Common skin conditions observed during pregnancy can be divided into three categories: hormone-related, preexisting, and pregnancy-specific. Normal hormonal changes as a result of pregnancy can cause benign (not cancerous) skin ailments. Preexisting skin conditions may change (improve or worsen) with pregnancy. Lastly, pregnancy can induce its own pregnancy-related skin diseases. A minority of these skin conditions require specific treatments and follow-up after giving birth. Conversely, the majority of these skin conditions only call for symptomatic treatment and resolve after giving birth. Read on to learn more about 12 common skin conditions during pregnancy.
12. Stretch Marks
Striae gravidarum, or stretch marks, are caused by normal hormonal changes accompanying pregnancy. The American Academy of Dermatology estimates stretch marks occur in up to 90-percent of pregnant women by the third trimester. Typically, stretch marks appear as reddish or purple lines or bands on the abdomen and may fade to pale or flesh-colored after pregnancy. The marks may also appear on the breasts, thighs, buttocks, and upper arms. They usually do not disappear completely.
Stretch marks occur when the body grows faster than the skin resulting in the breakdown of elastic fibers just beneath the skin. It is hard to determine who will develop stretch marks, but risk factors include family history of stretch marks with pregnancy, rapid weight gain, carrying multiples, carrying large babies, and being nonwhite. An array of creams and oils are used to prevent stretch marks; however, there is no scientific evidence that they are effective.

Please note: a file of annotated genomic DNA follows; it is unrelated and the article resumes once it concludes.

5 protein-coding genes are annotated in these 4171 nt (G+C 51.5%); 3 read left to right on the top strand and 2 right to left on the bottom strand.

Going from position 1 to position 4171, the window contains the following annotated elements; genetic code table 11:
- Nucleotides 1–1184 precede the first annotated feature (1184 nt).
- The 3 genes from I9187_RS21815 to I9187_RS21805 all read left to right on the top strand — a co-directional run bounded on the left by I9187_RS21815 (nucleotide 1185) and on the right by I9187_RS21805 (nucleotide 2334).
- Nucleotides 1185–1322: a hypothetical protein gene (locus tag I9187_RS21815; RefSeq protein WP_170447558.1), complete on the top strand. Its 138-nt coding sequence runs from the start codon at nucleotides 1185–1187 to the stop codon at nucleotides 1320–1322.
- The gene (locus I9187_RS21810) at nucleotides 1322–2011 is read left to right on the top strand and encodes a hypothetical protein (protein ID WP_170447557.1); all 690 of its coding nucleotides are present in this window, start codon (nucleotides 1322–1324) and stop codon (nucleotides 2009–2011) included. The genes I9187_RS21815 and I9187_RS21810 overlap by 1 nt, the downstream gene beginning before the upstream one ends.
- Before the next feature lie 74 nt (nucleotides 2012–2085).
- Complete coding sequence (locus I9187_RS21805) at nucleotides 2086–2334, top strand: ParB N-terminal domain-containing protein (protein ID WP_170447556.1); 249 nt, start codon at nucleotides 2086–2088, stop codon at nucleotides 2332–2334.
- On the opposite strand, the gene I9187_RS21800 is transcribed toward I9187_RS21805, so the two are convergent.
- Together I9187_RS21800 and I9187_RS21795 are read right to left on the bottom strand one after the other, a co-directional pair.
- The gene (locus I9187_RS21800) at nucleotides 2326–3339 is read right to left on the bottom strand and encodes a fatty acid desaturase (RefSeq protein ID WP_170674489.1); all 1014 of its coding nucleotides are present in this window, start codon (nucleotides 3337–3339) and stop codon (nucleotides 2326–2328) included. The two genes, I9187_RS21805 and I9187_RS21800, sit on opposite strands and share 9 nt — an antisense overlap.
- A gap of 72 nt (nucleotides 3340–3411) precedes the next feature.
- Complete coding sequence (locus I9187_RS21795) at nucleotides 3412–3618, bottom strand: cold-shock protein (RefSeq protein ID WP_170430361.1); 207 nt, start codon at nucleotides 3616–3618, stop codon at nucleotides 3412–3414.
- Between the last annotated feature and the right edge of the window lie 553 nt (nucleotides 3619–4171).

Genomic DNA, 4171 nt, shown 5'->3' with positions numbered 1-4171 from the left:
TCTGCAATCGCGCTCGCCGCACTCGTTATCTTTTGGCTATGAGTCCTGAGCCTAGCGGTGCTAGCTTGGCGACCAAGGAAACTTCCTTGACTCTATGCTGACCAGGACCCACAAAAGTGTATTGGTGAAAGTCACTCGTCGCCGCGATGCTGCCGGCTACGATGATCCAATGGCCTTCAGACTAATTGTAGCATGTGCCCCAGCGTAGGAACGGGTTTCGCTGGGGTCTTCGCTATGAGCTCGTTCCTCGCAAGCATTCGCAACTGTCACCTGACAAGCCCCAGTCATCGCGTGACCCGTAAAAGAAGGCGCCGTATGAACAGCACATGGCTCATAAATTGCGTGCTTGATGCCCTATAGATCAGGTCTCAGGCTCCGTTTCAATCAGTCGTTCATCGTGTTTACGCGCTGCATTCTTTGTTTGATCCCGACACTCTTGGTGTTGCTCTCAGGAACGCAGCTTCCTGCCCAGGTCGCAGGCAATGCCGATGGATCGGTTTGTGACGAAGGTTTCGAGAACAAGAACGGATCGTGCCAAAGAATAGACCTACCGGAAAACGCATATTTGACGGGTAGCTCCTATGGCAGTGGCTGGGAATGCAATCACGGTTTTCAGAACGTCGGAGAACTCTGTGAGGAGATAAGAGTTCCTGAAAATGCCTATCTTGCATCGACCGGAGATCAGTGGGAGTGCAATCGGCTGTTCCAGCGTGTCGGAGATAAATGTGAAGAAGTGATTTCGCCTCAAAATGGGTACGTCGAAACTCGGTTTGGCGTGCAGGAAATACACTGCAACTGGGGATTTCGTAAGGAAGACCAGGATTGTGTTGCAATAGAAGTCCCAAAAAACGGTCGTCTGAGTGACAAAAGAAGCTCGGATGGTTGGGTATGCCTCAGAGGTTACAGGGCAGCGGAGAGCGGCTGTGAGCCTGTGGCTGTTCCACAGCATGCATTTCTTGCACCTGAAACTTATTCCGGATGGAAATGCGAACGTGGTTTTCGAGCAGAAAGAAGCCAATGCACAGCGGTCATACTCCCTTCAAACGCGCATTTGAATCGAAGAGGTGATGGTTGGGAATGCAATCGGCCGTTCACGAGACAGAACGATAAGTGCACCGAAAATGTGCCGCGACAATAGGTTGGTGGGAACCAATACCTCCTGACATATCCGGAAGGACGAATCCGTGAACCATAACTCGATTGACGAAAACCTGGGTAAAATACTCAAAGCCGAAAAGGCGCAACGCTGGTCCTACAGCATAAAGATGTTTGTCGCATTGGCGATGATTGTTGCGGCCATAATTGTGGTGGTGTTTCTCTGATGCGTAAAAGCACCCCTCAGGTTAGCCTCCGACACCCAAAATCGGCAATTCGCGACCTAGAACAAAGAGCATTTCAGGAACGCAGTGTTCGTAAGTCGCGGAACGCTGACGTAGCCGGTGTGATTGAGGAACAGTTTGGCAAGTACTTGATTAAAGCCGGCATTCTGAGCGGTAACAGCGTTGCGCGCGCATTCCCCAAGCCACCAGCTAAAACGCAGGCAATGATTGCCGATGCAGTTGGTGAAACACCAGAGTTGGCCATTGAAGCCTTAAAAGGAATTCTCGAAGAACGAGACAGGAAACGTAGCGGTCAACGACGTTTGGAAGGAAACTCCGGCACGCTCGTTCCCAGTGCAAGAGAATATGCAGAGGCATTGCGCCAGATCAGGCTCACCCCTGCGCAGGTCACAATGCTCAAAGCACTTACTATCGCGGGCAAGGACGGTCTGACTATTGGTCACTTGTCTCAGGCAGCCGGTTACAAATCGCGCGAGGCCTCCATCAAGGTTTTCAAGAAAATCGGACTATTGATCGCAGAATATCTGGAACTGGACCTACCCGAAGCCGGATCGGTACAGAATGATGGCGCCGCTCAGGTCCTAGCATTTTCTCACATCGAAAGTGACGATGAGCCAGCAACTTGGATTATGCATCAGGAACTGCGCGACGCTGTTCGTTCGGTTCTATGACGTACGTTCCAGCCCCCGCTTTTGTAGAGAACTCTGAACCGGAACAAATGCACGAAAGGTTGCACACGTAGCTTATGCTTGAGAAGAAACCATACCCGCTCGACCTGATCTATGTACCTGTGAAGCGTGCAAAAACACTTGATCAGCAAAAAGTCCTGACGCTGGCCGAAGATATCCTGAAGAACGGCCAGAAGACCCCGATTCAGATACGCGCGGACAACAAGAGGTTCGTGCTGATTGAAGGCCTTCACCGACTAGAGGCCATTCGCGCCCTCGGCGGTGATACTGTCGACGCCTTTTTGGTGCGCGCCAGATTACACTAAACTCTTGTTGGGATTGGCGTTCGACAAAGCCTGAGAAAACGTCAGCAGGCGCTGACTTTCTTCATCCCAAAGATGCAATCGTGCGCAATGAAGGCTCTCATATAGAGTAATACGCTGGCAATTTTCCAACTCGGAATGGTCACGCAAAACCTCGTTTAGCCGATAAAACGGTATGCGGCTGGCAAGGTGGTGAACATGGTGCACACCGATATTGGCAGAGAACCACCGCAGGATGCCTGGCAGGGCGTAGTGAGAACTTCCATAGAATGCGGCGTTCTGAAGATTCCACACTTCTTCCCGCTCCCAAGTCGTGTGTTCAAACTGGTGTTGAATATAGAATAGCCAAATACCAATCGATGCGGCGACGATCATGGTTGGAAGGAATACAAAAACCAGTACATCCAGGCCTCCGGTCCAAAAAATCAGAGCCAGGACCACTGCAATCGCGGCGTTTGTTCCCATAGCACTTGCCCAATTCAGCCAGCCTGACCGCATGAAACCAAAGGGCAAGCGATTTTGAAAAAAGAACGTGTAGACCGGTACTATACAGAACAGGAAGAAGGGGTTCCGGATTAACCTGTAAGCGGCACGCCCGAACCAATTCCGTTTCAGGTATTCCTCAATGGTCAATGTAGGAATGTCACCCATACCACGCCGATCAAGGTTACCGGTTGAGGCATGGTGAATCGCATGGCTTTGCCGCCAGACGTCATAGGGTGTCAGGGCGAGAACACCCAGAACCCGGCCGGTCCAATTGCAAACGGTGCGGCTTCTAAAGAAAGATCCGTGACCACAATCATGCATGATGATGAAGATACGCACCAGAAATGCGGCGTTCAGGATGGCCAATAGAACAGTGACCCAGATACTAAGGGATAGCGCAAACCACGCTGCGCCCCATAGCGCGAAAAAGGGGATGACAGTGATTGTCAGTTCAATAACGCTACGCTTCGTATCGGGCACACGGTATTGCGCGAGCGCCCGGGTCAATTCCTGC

Melasma, also known as chloasma or “mask of pregnancy”, is caused by normal hormonal changes accompanying pregnancy. It may be the most cosmetically troublesome skin condition associated with pregnancy. The condition is characterized by brown to gray-brown patches on the face (cheeks, bridge of nose, forehead, chin, and above the upper lip). The American Academy of Dermatology estimates melasma affects up to 70-percent of pregnant women. Risk factors for its development include family history of melasma with pregnancy and dark skin.
Sun exposure causes melasma to worsen. Protection from the sun with sunscreen and a wide-brimmed hat is recommended. In most cases, melasma improves or resolves postpartum (after pregnancy). Severe postpartum melasma may be treated by a dermatologist with hydroquinone or tretinoin and topical steroids. Chemical peels, microdermabrasion, and dermabrasion are procedures performed by a dermatologist that may also be used to treat melasma.